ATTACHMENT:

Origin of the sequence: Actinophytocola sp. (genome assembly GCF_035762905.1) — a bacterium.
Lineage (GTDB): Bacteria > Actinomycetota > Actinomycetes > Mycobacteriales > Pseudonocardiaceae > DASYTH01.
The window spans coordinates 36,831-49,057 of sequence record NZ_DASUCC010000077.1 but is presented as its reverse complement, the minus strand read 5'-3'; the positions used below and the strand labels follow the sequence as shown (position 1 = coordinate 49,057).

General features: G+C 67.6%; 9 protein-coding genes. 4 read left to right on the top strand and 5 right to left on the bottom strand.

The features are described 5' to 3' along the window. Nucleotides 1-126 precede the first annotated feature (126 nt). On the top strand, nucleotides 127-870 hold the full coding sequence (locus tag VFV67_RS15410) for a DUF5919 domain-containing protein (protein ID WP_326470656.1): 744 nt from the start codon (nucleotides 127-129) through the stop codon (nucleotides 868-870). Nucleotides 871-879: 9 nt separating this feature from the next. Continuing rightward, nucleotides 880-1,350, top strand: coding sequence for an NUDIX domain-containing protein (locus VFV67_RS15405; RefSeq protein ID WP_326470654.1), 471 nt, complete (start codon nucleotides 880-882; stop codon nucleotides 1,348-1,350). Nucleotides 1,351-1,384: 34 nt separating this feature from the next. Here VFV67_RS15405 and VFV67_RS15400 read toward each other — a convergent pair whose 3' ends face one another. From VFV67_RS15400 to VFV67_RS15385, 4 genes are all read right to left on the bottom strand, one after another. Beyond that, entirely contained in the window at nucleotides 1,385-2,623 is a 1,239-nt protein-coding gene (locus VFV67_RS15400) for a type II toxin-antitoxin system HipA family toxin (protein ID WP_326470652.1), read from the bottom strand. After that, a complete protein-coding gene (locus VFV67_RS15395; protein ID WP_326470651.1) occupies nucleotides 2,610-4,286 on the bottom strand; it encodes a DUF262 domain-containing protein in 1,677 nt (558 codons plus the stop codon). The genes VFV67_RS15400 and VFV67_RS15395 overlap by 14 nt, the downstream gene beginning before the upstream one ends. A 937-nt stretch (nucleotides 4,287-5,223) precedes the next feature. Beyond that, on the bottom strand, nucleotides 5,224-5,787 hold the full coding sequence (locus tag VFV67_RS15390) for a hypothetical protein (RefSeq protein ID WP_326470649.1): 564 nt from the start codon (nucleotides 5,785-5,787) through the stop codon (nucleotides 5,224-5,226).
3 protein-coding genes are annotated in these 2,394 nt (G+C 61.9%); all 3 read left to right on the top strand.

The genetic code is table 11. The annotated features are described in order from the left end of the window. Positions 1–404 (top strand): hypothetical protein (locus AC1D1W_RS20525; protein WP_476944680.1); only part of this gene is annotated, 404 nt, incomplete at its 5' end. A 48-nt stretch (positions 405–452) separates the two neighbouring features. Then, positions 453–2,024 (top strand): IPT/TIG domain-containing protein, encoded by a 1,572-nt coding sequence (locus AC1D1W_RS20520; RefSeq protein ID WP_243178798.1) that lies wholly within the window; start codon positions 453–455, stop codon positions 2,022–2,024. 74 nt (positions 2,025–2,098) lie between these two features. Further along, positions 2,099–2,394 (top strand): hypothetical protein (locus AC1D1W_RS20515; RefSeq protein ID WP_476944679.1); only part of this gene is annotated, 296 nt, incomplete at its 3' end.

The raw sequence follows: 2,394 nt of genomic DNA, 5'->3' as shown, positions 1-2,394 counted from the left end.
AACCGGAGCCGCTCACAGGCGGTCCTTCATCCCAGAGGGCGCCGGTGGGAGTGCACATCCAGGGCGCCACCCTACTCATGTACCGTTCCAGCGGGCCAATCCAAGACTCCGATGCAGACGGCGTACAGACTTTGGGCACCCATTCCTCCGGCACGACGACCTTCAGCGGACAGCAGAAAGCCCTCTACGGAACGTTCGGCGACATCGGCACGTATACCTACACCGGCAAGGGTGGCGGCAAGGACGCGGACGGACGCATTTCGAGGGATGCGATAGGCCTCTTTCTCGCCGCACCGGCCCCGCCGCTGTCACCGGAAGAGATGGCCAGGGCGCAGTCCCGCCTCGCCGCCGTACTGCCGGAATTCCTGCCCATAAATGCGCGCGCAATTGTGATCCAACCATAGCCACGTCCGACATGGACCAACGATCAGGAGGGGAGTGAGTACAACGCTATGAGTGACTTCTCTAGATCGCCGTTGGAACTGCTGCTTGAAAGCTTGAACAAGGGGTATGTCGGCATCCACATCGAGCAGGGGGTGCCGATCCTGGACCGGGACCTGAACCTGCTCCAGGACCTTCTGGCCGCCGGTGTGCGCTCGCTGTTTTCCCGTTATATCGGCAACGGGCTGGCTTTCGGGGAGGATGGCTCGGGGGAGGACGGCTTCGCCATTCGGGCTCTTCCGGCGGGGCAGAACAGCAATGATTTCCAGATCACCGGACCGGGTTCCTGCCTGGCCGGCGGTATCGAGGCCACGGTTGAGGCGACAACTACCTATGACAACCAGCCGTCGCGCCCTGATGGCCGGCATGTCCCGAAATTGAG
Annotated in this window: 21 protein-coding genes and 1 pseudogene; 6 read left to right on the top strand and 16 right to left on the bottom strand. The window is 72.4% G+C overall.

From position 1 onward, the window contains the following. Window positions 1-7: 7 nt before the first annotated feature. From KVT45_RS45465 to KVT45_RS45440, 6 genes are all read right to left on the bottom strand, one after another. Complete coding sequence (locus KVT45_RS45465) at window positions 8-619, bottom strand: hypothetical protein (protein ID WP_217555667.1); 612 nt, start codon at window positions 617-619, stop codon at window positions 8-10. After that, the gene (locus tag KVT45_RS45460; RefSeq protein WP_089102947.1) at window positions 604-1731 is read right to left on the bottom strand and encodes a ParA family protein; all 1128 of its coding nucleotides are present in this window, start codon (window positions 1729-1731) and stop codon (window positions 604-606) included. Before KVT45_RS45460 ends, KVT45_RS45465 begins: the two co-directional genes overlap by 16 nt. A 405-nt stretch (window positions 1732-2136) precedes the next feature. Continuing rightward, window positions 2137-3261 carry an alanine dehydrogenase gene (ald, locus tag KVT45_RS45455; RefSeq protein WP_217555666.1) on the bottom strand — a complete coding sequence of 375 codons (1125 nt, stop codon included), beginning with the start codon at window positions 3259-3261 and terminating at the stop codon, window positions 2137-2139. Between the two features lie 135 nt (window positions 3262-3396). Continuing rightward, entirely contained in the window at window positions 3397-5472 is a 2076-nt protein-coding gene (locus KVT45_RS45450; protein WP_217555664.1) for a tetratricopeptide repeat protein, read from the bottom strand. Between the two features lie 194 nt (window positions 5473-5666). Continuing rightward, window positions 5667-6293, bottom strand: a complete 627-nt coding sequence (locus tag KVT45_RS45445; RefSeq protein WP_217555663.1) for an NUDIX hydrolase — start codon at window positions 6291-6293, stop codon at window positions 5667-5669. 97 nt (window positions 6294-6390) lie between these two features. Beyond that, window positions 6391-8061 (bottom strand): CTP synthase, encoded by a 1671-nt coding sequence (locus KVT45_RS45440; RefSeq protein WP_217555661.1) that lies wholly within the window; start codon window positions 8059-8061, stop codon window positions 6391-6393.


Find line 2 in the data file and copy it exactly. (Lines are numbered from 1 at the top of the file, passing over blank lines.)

Lineage (GTDB): Bacteria > Actinomycetota > Actinomycetes > Mycobacteriales > Pseudonocardiaceae > DASYTH01.